You cannot see it, you cannot take pictures of it, and for many people they don’t even know its happening. However, the effects of psychological abuse are devastating. Psychological abuse is a thief that robs you of your identity, your self-esteem and your ability to trust yourself. You lose the essence of who you are as person. Even after the ties have been severed it may take years of dedicated work to completely heal.
Psychological abuse is often difficult to identify, here are some signs to look for:
- You are frequently subjected to unwarranted criticism and demands that are not realistic.
- You find it difficult to trust your own judgment, you start questioning yourself and your decisions.
- You find yourself walking on eggshells without being able to identify why.
- Prior to entering a relationship, you are confident, now your confidence is decreasing, you feel less and less like yourself.
- You find yourself riddled with feelings of guilt and shame.
- You find yourself in a state of hypervigilance when your partner is around. You adjust your behavior and your words in an attempt to avoid “setting them off.”
- When your partner is not around you feel as though you can breathe, that a weight has been lifted from your shoulders.
- When your partner is around you feel like a shadow of your true self.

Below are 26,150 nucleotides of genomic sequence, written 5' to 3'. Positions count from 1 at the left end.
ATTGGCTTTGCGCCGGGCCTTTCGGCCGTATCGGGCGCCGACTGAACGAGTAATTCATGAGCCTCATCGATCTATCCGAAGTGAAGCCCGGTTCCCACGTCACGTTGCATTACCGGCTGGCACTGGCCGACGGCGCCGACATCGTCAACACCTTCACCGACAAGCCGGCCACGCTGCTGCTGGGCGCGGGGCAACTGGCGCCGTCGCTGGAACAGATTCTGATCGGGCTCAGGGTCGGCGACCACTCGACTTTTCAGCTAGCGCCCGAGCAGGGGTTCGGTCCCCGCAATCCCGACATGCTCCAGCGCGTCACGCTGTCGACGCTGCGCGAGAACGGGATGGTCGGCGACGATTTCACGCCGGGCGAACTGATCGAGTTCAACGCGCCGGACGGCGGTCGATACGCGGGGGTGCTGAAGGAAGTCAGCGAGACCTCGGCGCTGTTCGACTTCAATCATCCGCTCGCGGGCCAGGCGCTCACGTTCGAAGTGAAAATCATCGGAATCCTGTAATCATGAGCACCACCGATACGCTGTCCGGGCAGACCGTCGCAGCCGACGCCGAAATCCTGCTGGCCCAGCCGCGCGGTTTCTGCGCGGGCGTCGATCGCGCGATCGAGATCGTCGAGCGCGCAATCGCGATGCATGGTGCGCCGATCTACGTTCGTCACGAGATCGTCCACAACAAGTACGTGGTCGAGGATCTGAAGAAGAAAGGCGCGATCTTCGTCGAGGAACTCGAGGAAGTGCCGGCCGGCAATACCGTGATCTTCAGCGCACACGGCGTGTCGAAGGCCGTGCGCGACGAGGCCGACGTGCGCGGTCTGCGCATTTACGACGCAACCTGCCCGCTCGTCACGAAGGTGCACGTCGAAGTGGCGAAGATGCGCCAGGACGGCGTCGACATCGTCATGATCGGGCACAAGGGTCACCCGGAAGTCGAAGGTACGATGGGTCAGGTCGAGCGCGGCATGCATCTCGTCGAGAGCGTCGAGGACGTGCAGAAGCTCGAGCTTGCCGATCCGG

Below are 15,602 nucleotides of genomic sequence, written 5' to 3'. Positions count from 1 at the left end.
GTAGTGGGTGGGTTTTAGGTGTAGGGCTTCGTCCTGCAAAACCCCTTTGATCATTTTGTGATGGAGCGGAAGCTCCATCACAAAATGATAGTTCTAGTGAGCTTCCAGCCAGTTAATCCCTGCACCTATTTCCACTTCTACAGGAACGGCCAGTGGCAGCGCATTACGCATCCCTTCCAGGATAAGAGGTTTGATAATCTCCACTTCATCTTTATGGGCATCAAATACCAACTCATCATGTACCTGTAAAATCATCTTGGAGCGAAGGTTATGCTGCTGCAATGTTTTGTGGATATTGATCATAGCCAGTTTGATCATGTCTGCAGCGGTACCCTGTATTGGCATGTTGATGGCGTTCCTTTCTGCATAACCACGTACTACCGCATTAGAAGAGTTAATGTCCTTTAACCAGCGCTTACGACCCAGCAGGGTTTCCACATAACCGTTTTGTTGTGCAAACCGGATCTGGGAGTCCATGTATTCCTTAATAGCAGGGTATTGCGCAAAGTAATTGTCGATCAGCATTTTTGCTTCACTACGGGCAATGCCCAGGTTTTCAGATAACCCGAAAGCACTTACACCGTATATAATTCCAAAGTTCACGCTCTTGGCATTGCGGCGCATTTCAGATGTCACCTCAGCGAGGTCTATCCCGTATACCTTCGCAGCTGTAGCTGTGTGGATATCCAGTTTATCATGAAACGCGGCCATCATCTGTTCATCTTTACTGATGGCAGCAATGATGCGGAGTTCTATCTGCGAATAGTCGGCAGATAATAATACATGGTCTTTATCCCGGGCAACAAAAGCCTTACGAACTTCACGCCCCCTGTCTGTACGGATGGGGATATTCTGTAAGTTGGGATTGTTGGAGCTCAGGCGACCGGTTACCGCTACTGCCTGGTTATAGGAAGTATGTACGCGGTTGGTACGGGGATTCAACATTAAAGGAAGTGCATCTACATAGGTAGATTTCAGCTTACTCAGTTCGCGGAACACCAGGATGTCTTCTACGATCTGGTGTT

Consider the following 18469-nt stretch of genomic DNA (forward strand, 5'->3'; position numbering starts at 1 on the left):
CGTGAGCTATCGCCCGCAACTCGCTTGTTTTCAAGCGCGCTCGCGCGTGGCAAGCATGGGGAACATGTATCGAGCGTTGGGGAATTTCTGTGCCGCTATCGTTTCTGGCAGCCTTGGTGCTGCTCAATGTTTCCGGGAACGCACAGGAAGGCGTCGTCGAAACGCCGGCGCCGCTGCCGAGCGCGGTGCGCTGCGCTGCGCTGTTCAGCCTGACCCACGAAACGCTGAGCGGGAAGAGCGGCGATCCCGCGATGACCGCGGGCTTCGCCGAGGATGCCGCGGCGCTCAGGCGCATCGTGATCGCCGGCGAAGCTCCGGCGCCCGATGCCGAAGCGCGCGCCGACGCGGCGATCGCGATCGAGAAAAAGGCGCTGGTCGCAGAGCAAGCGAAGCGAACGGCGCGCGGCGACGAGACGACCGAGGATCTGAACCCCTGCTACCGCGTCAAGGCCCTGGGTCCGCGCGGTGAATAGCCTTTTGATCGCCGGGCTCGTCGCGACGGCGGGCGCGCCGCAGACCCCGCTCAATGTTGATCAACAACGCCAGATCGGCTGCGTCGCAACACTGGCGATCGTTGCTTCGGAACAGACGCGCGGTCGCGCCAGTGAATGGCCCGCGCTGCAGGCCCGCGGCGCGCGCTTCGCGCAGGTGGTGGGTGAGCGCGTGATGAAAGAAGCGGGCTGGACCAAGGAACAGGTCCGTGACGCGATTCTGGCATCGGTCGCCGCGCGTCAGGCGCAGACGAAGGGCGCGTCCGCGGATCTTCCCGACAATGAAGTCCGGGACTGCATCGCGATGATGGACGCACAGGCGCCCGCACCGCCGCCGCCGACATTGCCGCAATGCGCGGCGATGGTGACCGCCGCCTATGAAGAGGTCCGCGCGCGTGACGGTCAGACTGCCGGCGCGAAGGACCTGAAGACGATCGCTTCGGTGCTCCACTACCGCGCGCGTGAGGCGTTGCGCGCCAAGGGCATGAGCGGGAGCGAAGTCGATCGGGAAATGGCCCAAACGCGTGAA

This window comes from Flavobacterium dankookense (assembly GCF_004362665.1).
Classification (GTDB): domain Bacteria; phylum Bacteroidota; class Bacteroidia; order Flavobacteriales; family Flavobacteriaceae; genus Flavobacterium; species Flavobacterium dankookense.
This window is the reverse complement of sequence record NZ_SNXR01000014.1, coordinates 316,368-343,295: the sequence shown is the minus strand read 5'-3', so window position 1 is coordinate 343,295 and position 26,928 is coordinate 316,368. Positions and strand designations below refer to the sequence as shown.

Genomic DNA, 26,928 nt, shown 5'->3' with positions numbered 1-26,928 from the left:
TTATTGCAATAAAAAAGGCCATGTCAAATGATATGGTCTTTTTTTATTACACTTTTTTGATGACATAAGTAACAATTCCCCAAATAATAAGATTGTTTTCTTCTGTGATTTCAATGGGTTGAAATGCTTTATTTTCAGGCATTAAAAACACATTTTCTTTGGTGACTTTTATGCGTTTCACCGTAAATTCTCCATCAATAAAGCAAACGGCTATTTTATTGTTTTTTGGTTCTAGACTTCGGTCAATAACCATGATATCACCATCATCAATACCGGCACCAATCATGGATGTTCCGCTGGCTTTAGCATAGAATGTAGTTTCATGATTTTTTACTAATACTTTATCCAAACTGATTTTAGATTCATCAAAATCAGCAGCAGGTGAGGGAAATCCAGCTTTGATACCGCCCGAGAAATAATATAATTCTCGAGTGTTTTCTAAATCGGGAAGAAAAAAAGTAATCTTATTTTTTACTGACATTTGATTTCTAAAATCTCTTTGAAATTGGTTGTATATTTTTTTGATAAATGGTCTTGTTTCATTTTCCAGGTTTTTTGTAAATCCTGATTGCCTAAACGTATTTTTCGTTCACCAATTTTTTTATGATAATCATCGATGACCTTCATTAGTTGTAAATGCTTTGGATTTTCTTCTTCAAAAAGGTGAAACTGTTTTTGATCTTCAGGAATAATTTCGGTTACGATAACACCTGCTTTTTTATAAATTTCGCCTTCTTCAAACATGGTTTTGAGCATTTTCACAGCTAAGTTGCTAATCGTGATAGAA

- You are inundated with feelings of worthlessness, never doing anything right, guilt, shame, hopelessness and fear.
- When you try to address the concerning behavior you are accused of overreacting or being sensitive.
- You share something very important with the abuser and they respond with dismissiveness (wave you away or ignore you completely).
- The abuser uses manipulation tactics to get you to do what they want.
- The abuser sees you crying and upset yet does nothing.
- The abuser uses the silent treatment and withholds affection as a “punishment.”
Psychological abuse is often talked about in terms of intimate partner relationships. However, it is also prevalent in familial (particularly parent-child relationships) relationships, and friendships.
If you or someone you know have experienced psychological abuse resources are available. National Domestic Abuse Hotline 1-800-799-7233 which can provide referrals for services in all 50 states.